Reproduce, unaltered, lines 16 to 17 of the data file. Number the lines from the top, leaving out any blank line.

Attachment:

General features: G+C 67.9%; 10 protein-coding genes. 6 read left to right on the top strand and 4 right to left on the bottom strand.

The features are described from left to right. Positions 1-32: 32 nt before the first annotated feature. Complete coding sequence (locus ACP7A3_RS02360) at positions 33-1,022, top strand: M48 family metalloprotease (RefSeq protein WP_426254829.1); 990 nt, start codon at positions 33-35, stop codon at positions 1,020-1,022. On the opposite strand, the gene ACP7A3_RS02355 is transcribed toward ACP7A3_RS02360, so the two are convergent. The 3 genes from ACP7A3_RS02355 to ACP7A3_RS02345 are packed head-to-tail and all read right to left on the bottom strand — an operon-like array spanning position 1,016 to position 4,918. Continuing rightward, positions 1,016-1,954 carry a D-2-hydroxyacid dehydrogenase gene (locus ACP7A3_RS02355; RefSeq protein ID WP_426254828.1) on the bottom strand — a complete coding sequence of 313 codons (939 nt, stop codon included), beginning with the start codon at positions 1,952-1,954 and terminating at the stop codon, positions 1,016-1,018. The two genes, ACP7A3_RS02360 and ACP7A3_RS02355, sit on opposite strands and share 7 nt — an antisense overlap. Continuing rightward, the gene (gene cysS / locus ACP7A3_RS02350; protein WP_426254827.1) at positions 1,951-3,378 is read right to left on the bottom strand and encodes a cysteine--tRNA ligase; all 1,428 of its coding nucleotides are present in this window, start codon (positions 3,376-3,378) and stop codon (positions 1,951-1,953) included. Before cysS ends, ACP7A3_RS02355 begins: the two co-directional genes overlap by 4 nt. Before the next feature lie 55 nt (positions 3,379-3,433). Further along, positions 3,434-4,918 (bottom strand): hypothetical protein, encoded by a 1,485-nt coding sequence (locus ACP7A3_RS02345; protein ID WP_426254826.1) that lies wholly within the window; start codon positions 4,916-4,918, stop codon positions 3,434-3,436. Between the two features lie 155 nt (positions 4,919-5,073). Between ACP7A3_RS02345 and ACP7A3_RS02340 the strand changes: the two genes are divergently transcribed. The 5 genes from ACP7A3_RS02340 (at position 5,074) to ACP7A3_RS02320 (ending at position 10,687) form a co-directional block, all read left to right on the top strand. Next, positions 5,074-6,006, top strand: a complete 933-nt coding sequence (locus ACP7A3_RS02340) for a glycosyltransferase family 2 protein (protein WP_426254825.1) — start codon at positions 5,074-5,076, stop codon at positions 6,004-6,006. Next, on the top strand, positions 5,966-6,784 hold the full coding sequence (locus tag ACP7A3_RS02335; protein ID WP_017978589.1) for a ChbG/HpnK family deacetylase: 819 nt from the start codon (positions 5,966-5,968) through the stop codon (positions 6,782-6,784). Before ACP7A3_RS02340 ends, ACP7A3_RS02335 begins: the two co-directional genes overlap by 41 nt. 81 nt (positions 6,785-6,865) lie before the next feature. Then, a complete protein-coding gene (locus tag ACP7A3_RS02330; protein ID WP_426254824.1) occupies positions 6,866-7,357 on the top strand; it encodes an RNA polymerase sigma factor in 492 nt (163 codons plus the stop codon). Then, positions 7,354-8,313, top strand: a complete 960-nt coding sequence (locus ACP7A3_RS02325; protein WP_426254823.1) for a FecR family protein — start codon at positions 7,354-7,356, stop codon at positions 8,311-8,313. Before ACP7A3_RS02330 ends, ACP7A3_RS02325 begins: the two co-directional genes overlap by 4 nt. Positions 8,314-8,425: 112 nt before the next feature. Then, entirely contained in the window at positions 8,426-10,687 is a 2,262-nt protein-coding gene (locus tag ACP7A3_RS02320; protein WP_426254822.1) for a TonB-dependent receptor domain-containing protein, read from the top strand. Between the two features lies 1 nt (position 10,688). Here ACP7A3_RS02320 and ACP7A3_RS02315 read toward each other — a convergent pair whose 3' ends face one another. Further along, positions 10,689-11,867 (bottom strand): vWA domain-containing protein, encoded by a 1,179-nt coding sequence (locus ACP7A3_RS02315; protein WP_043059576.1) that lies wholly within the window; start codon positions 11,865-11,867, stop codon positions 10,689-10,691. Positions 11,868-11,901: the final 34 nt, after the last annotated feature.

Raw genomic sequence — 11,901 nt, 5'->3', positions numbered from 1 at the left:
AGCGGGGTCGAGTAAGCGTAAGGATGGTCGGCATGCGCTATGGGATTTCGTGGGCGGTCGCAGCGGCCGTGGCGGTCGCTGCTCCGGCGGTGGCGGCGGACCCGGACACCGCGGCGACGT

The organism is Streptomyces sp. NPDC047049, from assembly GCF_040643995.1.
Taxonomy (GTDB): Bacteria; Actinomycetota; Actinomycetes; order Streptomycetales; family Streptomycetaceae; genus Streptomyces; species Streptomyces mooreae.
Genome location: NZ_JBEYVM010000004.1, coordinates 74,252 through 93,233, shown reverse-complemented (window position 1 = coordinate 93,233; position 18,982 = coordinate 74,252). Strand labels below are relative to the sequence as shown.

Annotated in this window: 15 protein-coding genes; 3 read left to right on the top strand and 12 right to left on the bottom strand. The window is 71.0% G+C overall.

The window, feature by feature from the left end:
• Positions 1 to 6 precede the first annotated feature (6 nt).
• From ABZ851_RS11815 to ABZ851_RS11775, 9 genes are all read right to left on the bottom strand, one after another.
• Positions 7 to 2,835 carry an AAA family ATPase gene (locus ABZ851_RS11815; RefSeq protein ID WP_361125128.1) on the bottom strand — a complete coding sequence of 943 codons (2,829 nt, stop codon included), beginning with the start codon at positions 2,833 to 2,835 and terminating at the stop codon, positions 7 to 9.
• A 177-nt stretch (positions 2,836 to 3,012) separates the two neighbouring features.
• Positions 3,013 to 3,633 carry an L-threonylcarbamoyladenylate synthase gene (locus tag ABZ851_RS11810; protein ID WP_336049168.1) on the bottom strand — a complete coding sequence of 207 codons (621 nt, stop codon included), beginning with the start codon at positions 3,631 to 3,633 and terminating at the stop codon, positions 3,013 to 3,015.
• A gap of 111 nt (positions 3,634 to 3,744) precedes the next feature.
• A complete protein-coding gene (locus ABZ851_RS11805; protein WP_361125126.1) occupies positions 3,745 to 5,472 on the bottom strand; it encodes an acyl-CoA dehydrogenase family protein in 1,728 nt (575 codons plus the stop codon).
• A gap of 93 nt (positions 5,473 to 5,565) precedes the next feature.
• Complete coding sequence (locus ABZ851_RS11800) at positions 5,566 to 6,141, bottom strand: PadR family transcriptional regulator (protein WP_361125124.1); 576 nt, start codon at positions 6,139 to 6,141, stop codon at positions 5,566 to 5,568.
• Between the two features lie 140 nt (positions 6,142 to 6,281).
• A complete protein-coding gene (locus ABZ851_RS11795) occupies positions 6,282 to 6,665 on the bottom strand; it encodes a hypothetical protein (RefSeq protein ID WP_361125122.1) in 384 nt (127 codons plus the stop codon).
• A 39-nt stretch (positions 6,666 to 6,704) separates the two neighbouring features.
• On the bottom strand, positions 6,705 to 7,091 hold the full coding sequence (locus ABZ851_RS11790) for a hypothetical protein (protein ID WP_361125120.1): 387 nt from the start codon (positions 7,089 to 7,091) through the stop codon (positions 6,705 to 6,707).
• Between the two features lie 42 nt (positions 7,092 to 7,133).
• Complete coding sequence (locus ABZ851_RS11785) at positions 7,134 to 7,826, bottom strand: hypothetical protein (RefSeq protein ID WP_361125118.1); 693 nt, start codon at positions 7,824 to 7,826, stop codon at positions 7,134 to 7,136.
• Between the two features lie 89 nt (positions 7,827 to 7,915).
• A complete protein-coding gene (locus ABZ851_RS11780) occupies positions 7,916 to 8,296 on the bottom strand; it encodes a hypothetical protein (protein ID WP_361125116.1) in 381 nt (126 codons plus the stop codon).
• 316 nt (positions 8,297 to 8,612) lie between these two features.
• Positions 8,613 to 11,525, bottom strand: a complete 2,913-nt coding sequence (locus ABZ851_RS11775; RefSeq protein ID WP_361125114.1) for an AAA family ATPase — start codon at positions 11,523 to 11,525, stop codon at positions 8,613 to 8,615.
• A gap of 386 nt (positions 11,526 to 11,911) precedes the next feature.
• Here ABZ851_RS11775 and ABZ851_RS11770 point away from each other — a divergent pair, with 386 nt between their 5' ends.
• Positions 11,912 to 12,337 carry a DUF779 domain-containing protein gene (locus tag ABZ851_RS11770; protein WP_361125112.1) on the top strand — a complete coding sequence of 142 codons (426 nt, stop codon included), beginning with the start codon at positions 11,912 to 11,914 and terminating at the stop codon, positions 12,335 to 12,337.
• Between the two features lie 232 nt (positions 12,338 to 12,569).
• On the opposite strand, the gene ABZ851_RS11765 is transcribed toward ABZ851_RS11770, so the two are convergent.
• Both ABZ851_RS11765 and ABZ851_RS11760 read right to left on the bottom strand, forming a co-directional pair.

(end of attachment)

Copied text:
• A complete protein-coding gene (locus ABZ851_RS11805; protein WP_361125126.1) occupies positions 3,745 to 5,472 on the bottom strand; it encodes an acyl-CoA dehydrogenase family protein in 1,728 nt (575 codons plus the stop codon).
• A gap of 93 nt (positions 5,473 to 5,565) precedes the next feature.